IT IS a January morning in old Shanghai, and the sky is the color and density of oatmeal, feebly lit by an orange disc as vague as a watermark. In urban China in the 21st century, this is known as a sunny day. At an outdoor marketplace, a teeming tenement of narrow stalls and alleys, clamoring vendors peddle knockoff Rolex watches and Nike sneakers, pirated videos, severed ducks' heads and trussed pink pigs. Into this tumult strides a seven-foot alien from the imperial courts of the U.S. But he is no tourist. ¶ Daniel Raymond McClintock is a 25-year-old pro basketball player out of Golden West High in Visalia, Calif., and the University of Northern Arizona, a former Denver Nugget who lasted only six games in the NBA. He has been hired this season by the Shanghai Sharks of the Chinese Basketball Association to do nothing less than replace the irreplaceable Yao Ming at center. That makes McClintock the man in the middle of the biggest sports story in the most populated anthill on earth.
While "Young Giant Yao," as the Chinese lovingly call their paramount sports hero, contributes a stunning rookie season to the Houston Rockets, McClintock is expected to reciprocate. Last season, with Yao at center, the Sharks won 23 of 24 league games, earning their first CBA championship. Anything less than commensurate dominance will be considered a failure and a loss of face for McClintock. At the market everybody seems to know his name, perhaps because every Sharks home game is aired on television. So are most of Yao's games in Houston, beamed live at 9 a.m. Shanghai time from the Lone Star to the Red Star state.
"Dan-ni-er! Dan-ni-er!" the dealers shout, rushing toward McClintock and his six-foot, green-eyed blonde wife, Alisha, holding up satchels of compact discs and videos and fake Cartier timepieces as high as their arms can stretch and barely reaching the big man's kidneys. "CD! DVD!" they cry as one.
A half hour later Dan and Alisha and their new DVDs are compressed into a Volkswagen Santana taxi, bound for the condo that the Sharks have leased for them in a complex of rococo pink high-rises that look like the Leaning Tower of Pisa dipped in Grenadine syrup. "You!" Dan commands, using Mandarin for turn right. Then, after passing through the gates, he says, "Ting!" which means halt. The driver lets them out in front of a fountain topped by a plaster nymph with breasts the size of cantaloupes.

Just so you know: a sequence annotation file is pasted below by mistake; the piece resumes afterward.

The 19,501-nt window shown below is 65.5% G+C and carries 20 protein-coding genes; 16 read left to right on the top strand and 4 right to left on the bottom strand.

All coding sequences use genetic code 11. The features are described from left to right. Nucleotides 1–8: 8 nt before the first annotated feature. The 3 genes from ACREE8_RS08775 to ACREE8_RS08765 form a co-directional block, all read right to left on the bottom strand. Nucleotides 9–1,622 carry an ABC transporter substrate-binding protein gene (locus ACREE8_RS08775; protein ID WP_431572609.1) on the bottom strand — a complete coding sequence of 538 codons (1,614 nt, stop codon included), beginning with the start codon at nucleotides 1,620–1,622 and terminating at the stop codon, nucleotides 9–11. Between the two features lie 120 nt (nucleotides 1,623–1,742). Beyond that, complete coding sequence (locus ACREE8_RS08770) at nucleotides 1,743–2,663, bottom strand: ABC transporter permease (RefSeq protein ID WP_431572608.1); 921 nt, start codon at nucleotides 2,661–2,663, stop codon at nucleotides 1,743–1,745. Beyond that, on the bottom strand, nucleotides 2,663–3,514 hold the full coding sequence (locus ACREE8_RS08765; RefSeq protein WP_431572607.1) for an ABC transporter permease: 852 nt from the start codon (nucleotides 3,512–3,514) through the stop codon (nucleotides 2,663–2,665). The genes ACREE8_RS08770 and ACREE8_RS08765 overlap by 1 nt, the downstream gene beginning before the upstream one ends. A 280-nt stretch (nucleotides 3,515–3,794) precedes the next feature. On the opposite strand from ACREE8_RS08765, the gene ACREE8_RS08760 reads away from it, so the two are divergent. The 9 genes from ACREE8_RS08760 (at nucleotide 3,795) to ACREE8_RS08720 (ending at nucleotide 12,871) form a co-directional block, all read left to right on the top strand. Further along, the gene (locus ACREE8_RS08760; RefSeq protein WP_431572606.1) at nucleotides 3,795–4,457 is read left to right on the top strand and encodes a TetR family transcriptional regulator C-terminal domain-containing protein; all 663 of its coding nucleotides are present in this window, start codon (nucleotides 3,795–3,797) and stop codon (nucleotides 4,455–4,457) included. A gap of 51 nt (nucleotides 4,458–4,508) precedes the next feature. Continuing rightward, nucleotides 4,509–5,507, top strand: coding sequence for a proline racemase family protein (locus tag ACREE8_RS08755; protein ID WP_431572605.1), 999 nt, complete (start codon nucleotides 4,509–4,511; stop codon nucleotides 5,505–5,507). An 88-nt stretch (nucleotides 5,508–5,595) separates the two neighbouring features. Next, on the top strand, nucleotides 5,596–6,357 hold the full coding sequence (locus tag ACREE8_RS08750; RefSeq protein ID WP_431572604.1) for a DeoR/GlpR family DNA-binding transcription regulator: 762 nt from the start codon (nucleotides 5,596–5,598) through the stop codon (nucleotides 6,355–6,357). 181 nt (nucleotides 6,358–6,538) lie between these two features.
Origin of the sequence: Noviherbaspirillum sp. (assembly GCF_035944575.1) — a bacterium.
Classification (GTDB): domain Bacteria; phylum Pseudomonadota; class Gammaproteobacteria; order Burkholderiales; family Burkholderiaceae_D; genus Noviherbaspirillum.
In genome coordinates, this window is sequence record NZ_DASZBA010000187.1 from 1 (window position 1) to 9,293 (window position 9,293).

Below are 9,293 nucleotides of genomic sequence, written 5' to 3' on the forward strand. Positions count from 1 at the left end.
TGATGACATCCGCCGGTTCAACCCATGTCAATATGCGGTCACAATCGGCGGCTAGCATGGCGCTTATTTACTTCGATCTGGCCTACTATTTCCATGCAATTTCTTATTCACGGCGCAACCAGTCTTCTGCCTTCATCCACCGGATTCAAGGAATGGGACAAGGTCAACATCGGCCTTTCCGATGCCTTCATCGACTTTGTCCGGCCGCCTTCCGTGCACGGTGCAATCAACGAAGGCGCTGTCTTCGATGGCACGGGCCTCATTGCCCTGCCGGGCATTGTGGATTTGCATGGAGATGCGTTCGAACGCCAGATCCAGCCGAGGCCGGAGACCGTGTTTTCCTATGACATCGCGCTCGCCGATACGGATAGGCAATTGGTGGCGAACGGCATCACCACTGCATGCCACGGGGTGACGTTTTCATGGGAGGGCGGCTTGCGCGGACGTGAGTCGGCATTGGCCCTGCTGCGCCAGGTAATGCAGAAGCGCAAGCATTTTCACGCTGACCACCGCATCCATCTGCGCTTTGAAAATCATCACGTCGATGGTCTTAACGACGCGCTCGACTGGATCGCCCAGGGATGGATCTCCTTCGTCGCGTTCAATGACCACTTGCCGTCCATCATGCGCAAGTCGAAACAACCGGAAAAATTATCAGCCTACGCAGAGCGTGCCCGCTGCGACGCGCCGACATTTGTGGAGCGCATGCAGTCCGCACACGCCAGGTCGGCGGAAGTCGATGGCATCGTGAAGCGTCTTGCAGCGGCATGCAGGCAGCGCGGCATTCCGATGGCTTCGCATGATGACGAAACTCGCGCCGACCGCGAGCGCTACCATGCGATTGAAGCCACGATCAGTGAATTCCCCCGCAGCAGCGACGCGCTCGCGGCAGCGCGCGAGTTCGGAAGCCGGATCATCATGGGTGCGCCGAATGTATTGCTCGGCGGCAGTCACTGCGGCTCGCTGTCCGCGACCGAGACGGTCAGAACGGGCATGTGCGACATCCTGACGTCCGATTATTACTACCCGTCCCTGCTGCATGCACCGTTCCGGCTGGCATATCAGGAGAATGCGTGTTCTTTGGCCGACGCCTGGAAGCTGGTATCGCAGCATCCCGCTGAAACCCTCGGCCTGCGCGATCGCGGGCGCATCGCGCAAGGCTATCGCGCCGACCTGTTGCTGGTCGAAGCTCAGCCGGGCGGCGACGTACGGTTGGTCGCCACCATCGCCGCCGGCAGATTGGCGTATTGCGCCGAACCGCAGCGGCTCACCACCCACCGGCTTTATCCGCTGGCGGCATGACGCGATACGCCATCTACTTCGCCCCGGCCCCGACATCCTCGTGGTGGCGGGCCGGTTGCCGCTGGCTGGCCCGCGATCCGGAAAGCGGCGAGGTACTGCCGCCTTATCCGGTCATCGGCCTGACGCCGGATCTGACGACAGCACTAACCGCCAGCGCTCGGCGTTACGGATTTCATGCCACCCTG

McClintock is a sweet-tempered evangelist of the Christian faith, and like every Westerner who has journeyed to Cathay since Marco Polo, he finds himself bedazzled by China's masses and her mystery. He is asked if he is a bit overwhelmed by his new life in Shanghai. "I came here to play the game," says the Man Who Would Be Ming. "No matter where you are, basketball comes down to one thing. Put the ball in the hole."
AT 9:30 THE next morning McClintock and a fellow Shark, 6'10" Kevin Byrne out of the University of Idaho, are watching tape of that night's opponent, the Guangdong Southern Tigers. The two players are in Room 301 of a dormitory at the Hui Feng Training Center of the Shanghai Technical Sports Institute, where all the Sharks save three—the two pampered imports and one Chinese player with U.S. college and pro experience—are made to dwell, dine and train.
The institute is a remnant of the Soviet sports system as adapted by the People's Republic of China. A year ago Yao Ming was living in Room 305. At this very moment, in the little restaurants and motorbike repair shops just outside the gates of the institute, his proud and excited countrymen squat in front of televisions and watch him battle the overmatched Minnesota Timber-wolves half a world away. Yao's NBA debut on Oct. 30 was reported to have been seen in 287 million households in China.
After a half hour of video McClintock and Byrne join the rest of the Sharks in an unheated gymnasium across campus for the pregame shootaround, which is endured by the shivering players in parkas and toques. Outside it is 45°; inside it feels about half as warm. During the halfhearted workout the coaches' infrequent instructions are translated for McClintock and Byrne by an exceptional teammate: Ma Jian, the 6'7" power forward who, a decade ago, became the first mainland Chinese to play basketball at a major U.S. college, Utah. Like McClintock, Ma—whose given name, Jian, means Healthy—had a brief taste of the NBA: a handful of preseason games for the Los Angeles Clippers in 1995. He was the last cut, and he cried like an orphaned child.
Healthy Ma has a one-year contract with the Shanghai Sharks, a shaved skull, a black Fubu 'do rag, a red Phat Farm sweatshirt, a U.S. green card and an American wife and two little sons in Henderson, Nev. At 33, balanced on a weak right knee, he yearns for one last NBA dance.
"Do you think you'll still be playing when the Olympic finals are in Beijing in 2008," he is asked, "and Yao Ming scores 66 points against the U.S. Dream Team?"